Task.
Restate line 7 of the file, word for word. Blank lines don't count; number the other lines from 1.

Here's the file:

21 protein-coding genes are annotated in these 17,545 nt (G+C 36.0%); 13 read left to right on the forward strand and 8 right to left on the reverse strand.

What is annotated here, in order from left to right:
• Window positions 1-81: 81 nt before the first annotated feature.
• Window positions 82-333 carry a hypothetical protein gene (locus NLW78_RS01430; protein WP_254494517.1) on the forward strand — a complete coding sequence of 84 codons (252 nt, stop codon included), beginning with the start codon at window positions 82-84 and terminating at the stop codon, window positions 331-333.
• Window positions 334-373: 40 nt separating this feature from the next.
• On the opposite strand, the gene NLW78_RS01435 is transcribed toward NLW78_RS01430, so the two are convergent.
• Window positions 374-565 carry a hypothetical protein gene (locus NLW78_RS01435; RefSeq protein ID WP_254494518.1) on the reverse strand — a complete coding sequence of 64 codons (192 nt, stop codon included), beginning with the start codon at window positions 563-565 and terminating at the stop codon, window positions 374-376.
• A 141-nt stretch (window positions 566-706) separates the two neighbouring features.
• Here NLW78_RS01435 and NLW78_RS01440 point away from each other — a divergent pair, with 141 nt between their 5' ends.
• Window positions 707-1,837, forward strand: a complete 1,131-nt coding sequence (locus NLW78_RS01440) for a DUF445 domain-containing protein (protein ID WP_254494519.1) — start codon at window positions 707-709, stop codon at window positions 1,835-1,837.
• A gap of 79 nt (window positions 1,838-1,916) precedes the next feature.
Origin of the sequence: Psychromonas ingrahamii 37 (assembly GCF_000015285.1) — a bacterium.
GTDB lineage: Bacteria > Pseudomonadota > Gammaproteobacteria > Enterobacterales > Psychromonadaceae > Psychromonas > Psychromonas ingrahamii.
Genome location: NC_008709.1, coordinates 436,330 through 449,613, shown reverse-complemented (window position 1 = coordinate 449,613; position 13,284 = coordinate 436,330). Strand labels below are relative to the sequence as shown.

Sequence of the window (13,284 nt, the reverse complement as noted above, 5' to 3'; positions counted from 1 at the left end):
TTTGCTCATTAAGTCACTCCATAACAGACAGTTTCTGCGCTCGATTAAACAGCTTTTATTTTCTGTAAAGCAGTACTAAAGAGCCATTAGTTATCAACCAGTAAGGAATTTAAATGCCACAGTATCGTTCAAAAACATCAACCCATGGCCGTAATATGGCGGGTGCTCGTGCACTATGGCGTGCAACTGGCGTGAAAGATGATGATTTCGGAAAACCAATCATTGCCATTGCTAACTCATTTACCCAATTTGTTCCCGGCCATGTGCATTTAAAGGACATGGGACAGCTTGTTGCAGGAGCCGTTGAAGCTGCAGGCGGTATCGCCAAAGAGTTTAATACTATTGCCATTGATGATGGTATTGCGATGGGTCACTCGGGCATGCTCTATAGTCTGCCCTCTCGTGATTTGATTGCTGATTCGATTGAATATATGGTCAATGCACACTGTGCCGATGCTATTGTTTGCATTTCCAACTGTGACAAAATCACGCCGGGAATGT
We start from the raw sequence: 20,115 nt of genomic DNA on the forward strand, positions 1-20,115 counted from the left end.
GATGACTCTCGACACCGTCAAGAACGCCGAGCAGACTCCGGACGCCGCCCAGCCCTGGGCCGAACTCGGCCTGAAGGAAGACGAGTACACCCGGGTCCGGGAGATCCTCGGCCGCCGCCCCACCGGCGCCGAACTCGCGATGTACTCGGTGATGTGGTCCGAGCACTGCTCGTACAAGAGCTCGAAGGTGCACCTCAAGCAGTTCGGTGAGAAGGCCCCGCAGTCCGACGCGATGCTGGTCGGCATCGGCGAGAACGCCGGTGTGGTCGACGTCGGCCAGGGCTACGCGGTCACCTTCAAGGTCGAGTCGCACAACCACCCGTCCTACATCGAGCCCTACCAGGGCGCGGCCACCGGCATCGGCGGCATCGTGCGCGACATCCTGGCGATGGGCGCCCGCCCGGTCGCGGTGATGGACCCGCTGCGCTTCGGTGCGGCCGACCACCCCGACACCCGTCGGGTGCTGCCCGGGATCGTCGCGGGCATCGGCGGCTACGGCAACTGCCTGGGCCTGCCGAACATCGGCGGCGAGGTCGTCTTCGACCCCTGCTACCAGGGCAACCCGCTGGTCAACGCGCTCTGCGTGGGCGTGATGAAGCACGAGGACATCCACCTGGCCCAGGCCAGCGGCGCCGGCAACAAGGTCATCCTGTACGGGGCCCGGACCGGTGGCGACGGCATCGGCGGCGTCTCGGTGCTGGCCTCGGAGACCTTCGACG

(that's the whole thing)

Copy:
• Window positions 374-565 carry a hypothetical protein gene (locus NLW78_RS01435; RefSeq protein ID WP_254494518.1) on the reverse strand — a complete coding sequence of 64 codons (192 nt, stop codon included), beginning with the start codon at window positions 563-565 and terminating at the stop codon, window positions 374-376.